If your loved one died due to someone else’s negligence, you can file a claim for financial compensation in Florida.
What are wrongful death claims?
Florida law allows family members to file civil lawsuits against negligent parties in a loved one’s death. These claims are called torts and can be filed by close family members or heirs. You can seek damages for funeral expenses, lost income, pain and suffering of the decedent, and other expenses.
Simply filing a claim, though, does not guarantee that you will actually win it and receive the compensation that you need and deserve.
To win a Florida wrongful death case, four elements must be proven. A knowledgeable injury attorney can argue your case and give you the best chance at a receiving the outcome you want.
What are the four elements?
The defendant in your case must have owed your loved one a reasonable duty of care for a case to apply. Each case varies in detail as to what the duty might be, though there are certain types of accidents that are more likely to lead to wrongful death suits.
Here are several examples of duty to consider:
- A car manufacturer owes the duty of providing a reasonably safe vehicle.
- An employer owes a duty of providing a reasonably safe working environment.
- A fellow driver on the road owes the duty of operating their vehicle in a reasonably safe manner.
In wrongful death lawsuits, the judge decides whether or not the defendant owed your loved one a duty of care. Consult with a skilled Florida lawyer to understand how duty applies in your case.
Breach of Duty
Once duty of care has been established, the second element in a wrongful death case is a breach of this duty. In other words, the defendant must have done something or failed to do something that caused a breach. These examples show breaches of duty:
- A car manufacturer failed to perform adequate steering column inspections.
- An employer failed to erect secure scaffolding.
- A fellow driver ingested a controlled substance before driving.
In each of these scenarios, your attorney will need to produce evidence proving that the defendant breached their duty of care. An experienced attorney will know which evidence will best serve your case.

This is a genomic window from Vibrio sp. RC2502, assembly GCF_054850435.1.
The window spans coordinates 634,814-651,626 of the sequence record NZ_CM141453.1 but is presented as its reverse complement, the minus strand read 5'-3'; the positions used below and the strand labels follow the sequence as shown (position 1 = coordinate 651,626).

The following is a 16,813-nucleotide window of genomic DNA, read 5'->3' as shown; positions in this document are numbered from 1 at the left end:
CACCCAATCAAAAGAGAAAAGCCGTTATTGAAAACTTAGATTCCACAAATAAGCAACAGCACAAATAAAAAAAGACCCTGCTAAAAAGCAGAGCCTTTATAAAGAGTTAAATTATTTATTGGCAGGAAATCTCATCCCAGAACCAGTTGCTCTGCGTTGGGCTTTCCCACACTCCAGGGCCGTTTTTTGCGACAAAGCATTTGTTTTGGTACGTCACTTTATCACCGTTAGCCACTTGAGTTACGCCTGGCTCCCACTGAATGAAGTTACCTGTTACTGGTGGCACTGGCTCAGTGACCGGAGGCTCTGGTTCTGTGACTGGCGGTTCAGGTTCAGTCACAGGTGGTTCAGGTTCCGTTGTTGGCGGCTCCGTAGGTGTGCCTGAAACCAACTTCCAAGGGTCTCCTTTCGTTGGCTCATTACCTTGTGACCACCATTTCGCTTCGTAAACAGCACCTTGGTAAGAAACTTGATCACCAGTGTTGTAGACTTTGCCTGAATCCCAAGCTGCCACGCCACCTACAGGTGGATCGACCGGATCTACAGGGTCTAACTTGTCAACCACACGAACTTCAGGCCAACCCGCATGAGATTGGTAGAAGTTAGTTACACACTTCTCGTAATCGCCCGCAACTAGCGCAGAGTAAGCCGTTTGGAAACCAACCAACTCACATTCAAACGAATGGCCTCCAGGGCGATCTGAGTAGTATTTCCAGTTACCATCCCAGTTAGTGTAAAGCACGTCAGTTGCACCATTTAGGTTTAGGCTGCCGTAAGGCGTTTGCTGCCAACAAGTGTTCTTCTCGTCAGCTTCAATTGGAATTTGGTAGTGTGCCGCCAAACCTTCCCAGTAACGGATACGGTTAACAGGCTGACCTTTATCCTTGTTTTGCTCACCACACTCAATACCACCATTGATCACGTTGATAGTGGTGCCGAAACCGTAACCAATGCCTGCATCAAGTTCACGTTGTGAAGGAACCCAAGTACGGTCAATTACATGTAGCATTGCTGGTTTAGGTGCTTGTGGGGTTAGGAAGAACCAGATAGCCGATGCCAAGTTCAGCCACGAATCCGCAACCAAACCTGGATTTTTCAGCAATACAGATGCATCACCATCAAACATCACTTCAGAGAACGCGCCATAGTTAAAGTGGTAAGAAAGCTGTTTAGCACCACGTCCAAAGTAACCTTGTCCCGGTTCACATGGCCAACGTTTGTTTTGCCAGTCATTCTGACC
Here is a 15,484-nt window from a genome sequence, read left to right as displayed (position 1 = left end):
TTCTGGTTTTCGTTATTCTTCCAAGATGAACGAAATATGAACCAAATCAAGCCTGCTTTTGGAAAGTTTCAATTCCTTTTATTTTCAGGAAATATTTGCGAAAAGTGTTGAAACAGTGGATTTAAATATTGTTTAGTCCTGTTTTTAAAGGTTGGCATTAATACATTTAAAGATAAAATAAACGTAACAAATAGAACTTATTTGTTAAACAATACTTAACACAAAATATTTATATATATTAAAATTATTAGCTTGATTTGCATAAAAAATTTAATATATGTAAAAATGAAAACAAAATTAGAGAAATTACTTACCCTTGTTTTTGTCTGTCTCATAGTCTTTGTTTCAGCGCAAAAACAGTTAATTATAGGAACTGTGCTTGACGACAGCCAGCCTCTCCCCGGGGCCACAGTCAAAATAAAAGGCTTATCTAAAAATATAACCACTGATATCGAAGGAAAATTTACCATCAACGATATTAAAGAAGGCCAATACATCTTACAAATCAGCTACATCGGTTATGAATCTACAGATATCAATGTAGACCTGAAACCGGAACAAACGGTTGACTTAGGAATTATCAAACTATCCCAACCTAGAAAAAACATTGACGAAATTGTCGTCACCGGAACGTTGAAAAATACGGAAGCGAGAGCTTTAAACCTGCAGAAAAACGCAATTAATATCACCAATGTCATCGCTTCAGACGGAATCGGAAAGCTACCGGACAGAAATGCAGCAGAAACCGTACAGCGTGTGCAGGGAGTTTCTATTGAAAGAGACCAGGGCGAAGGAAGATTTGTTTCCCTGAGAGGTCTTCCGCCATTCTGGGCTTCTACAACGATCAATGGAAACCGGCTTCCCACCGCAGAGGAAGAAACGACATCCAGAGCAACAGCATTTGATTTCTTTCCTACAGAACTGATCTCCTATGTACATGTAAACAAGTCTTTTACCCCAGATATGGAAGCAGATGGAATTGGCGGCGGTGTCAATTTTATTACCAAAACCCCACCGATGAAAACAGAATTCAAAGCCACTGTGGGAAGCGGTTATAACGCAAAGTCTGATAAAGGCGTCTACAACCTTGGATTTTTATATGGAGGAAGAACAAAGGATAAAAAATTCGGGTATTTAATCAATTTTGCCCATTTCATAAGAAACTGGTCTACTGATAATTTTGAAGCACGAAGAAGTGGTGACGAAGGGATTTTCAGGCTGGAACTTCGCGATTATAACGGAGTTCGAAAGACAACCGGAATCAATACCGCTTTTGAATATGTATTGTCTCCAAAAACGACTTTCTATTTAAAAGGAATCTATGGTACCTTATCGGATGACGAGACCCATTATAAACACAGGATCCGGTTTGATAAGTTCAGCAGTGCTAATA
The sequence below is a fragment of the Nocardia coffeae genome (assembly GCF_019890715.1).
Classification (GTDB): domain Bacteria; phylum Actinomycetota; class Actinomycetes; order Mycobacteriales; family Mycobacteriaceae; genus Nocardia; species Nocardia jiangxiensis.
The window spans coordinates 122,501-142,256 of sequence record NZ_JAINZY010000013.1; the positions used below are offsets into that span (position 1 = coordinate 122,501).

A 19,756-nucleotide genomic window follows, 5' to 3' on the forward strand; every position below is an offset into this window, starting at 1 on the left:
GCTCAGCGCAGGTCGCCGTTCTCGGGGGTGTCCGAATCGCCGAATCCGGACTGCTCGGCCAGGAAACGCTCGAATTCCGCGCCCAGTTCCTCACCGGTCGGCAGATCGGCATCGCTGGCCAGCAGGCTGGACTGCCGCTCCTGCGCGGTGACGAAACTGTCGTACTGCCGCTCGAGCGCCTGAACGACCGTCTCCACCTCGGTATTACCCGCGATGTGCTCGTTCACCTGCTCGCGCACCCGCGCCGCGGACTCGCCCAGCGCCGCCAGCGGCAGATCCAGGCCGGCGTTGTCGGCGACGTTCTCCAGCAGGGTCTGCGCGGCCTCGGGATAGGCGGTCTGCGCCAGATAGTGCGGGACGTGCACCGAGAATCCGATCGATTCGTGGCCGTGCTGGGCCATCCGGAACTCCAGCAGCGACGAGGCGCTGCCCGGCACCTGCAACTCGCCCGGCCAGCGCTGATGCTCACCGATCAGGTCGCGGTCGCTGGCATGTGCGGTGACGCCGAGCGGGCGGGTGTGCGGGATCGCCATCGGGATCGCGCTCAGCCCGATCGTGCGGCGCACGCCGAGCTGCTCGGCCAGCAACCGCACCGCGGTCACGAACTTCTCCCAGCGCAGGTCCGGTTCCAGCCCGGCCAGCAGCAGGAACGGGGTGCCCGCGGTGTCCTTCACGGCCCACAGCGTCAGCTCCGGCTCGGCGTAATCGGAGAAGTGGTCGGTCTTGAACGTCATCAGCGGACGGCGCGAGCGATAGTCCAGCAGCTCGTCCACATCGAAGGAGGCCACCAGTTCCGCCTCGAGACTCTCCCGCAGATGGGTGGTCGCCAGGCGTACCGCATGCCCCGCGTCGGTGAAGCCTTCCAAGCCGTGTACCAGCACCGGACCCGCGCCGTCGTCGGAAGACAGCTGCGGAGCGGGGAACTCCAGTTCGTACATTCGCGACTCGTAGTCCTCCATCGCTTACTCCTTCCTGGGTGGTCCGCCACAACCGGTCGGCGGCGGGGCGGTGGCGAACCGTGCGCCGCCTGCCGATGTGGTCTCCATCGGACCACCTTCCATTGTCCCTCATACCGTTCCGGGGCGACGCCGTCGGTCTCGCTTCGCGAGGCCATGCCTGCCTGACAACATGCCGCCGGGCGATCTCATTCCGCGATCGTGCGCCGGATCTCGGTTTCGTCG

The next element that must be proven is that the breach of duty caused harm to the decedent. The harm must be directly related to conditions that led to the decedent’s death. Here are examples of causation:
- The steering column failed during operation, causing the decedent to lose control of the vehicle and crash into a tree.
- The scaffolding collapsed, which caused the decedent to fall and sustain internal injuries.
- The drunk driver crashed into your decedent while driving, causing fatal injuries.
Evidence is key in proving causation. If the decedent was injured before the incident occurred, the jury may not find the defendant liable. You need the help of a skilled lawyer to prove causation in a wrongful death claim.
Your attorney must be able to prove that the decedent suffered damages. This can be clear in cases where the decedent died immediately, but it may require a higher burden of proof in other cases.
For example, if the decedent fell from the collapsed scaffolding but did not die immediately, your attorney will need to prove that the injuries he sustained from the fall would not have happened otherwise and that they directly led to his death.
If you are able to prove these four elements, you will win your case and secure the compensation you need to get your life back on track.
About the Author:
Andrew Winston is a partner at the personal injury law firm of Winston Law. For over 20 years, he has successfully represented countless people in all kinds of personal injury cases, with a particular focus on child injury, legal malpractice, and premises liability. He has been recognized for excellence in the representation of injured clients by admission to the Million Dollar Advocates Forum, is AV Preeminent Rated by the Martindale-Hubbell Law Directory, enjoys a 10.0 rating by AVVO as a Top Personal Injury Attorney, has been selected as a Florida “SuperLawyer” from 2011-2017 – an honor reserved for the top 5% of lawyers in the state – and was voted to Florida Trend’s ”Legal Elite” and as one of the Top 100 Lawyers in Florida and one of the Top 100 Lawyers in the Miami area for 2015, 2016, and 2017.